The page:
Paul Cheema has just put in another 12-hour shift for his store in Coventry in the English Midlands. Not behind the counter, but behind the wheel: he drives his van to and from a wholesaler in Birmingham to buy stocks that his suppliers have failed to deliver.
Its supply crisis was caused by a lack of truck drivers. Driven largely by Brexit, the issue has been exacerbated by high coronavirus rates, which has forced many truckers who were still working on self-isolation after being exposed to a possible positive case.
“Over the weekend, we ran out of bread and milk,” Cheema told the Financial Times. “So, I went into the van. It’s a pain, but we’re here to serve our community and we need full shelves. ”
U Convenience Store Association (ACS), a lobby group for the sector, described the British departure from the EU followed by the “pingdemic” as a “perfect storm”.
The ACS and some UK employers are urging the government to exempt fully vaccinated drivers and sales staff from self-isolation if they are exposed to Covid-19 but test negative. This change is not expected until August 16th.
Cheema is a member of And women, a cooperative with 4,000 shops that has been forced to cancel several deliveries in the past due to lack of drivers.
Adrian Costain, who owns the Nisa stores in Merseyside, has also resorted to cash and carry after Warburtons, the baker, signed the deliveries this week. “We get a much better service from our smaller suppliers,” he said.
Warburtons did not respond to a request for comment.
Nisa said: “Across the UK, the lack of drivers and the need to isolate have affected supply chains and the delivery of goods. We are in regular communication with our partners to keep them aware of any delivery changes. “.
Spar magazines suffer as well. Wholesaler AF Blakemore, which supplies more than 900 Spar stores, canceled nearly 10 percent of its cold orders this week to try to reset its network. It also changed a decision to close a store in Hastings and improved the conditions for drivers, according to a note seen by the FT.
Sarah Ellis, marketing director of the AF Blakemore group, told the FT that the number of Britons on holiday at home had increased demand at the busiest time of the year.
She said the disruption will be “short-lived”, but called on the government to help. “While the creation of Covid-19 test centers in distribution centers will benefit the availability of colleagues, more action is needed to help alleviate the shortage of drivers.”
The Haulage Road Association said the UK was short of 100,000 conductors, in an industry that usually employs about 600,000.
Another problem is that fewer pilots are qualified because tests were canceled during the pandemic. Others have left the industry after the government changed the IR35 rules to treat them as employees, rather than self-employed, who added to their tax bills.
The government has rejected calls from commercial bodies for the temporary readmission of EU-based drivers until more British drivers can be recruited or trained.
But one driver, who did not want to be named, said the shortages were the culmination of years of declining wages and working conditions.
“Wages have been stagnant for 20 years. In fact, in many cases they have reduced, particularly since the influx of workers from Eastern Europe, “he said.” We are treated like workers. “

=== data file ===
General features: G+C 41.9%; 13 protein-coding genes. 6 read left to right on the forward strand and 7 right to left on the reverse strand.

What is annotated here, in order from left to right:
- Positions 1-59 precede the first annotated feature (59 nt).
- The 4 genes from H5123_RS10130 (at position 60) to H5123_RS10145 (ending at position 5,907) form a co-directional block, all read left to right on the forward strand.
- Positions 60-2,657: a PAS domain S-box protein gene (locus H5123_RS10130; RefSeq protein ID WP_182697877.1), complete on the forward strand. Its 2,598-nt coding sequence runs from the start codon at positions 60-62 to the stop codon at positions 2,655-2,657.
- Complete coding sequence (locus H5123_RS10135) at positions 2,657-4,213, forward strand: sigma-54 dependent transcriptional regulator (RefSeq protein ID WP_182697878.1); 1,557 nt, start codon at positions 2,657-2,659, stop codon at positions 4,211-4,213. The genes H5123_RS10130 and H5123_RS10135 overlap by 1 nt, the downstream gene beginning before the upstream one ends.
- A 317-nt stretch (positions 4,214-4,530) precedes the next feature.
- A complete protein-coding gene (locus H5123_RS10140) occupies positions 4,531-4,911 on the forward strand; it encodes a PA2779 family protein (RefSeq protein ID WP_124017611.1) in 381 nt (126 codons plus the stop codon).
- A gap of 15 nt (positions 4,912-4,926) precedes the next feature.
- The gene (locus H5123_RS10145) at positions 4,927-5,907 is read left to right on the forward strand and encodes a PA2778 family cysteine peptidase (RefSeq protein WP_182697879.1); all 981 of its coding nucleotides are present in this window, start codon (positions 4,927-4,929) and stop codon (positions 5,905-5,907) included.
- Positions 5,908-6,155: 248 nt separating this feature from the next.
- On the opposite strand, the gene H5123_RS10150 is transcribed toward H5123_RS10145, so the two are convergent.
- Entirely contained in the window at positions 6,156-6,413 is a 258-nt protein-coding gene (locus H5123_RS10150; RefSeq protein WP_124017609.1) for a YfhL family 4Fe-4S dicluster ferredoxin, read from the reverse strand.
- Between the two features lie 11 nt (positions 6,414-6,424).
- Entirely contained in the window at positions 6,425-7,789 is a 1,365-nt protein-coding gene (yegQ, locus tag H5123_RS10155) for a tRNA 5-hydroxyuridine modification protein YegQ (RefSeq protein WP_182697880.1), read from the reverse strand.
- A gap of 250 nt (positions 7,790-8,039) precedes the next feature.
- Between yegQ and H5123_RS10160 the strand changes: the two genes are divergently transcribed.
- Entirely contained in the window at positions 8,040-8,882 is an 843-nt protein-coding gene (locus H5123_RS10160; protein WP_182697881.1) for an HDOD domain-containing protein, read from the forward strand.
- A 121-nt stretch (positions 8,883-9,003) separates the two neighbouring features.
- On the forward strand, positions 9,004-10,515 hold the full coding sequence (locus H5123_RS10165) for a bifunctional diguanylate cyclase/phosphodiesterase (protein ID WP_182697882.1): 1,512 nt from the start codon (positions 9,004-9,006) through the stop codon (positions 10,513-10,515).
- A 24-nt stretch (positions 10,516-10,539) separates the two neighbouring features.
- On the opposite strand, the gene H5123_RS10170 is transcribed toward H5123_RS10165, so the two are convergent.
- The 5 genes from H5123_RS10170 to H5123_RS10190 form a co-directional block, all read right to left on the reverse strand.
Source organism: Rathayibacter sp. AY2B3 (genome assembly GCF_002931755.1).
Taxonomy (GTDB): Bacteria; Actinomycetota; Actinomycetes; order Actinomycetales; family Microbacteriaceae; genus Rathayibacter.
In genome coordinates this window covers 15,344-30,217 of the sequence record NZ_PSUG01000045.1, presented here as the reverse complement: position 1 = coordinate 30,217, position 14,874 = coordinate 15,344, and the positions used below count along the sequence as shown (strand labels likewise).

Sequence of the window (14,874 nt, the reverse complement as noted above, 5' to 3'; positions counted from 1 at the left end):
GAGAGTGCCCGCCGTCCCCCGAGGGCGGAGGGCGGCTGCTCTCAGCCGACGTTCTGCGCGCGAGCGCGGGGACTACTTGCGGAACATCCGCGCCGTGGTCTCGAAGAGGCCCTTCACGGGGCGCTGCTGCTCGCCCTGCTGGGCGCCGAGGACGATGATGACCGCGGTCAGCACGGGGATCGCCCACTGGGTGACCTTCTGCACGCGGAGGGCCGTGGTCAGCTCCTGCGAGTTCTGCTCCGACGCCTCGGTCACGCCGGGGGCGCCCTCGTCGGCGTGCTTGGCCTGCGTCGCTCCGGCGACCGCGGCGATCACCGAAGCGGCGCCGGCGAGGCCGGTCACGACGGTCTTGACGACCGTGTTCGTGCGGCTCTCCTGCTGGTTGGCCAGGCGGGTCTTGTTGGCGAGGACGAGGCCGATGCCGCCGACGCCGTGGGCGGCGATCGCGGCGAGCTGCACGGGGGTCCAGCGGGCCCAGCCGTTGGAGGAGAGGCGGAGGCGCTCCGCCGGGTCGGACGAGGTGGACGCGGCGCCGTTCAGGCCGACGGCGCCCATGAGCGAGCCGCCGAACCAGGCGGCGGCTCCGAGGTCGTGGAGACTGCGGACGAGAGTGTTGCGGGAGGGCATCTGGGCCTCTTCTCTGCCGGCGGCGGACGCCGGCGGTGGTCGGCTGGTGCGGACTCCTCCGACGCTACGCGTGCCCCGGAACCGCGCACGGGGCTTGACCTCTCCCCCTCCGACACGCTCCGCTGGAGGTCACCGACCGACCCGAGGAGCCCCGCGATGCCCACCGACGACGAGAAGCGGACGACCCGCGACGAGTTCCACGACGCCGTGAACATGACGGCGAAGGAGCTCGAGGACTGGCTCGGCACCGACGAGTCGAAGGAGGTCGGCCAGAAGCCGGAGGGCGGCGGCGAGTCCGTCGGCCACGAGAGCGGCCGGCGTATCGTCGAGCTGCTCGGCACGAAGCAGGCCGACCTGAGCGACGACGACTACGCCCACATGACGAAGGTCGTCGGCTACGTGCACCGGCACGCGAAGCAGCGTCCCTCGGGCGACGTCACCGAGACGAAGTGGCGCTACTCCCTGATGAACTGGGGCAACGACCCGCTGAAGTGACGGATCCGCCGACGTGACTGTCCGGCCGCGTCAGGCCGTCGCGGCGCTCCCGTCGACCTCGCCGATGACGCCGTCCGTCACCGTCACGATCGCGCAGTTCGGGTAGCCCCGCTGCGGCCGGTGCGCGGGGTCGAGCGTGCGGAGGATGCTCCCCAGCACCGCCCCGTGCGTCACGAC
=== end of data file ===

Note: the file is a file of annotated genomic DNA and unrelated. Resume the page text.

Even large supermarkets have reported sporadic shortages, with bulky but good products like mineral water a particular problem. Some have had to provide incentives to help with recruitment – both Asda and Tesco are paying a £ 1,000 signing bonus to new pilots by the end of September.
The department store John Lewis announced on Thursday that it would increase the salaries of its truck drivers by up to £ 5,000 a year.
Meanwhile, food is scarcer. Farmers and meat processors lost 16.5 percent of their normal workforce because of Covid-19 and Brexit, the National Union of Farmers (NFU) said.
As a result, the British Poultry Council said its members had made unprecedented production cuts. Most produce 5 to 10 percent less chicken than usual and 10 percent less turkey, while Christmas turkey production will be forecast for a fifth.
“The UK’s food security will be hit with a double whammy of food inflation and will be forced to rely on more imported food,” said Richard Griffiths, chief executive of the poultry trade group.
Tom Bradshaw, vice president of the NFU, said fruit and vegetable growers also suffer from labor shortages. Many EU temporary agricultural workers have chosen not to work on British farms, despite a pilot visa scheme for seasonal work.
About 65 percent of these workers were normally repatriated from previous years, but this year only 35 percent were repatriated, he said.
“There is a lot of inflationary pressure, with wages being a key driver. Trying to pass [added costs] the supply chain is proving really difficult. There’s a real pressure at the farm level – the margins are eroding and disappearing very quickly, ”Bradshaw said.
The lack of transportation forced a producer to send nearly 500,000 pounds of fruit to the landfill in June, he added.
The UK government said: “We have recently announced a package of measures to help address the shortage of HGV drivers, including plans to simplify the process for new drivers to obtain their HGV license and to increase the number. of texts capable of being realized. “
“We have also temporarily relaxed the rules of drivers’ hours to allow HGV drivers to make slightly longer journeys.”
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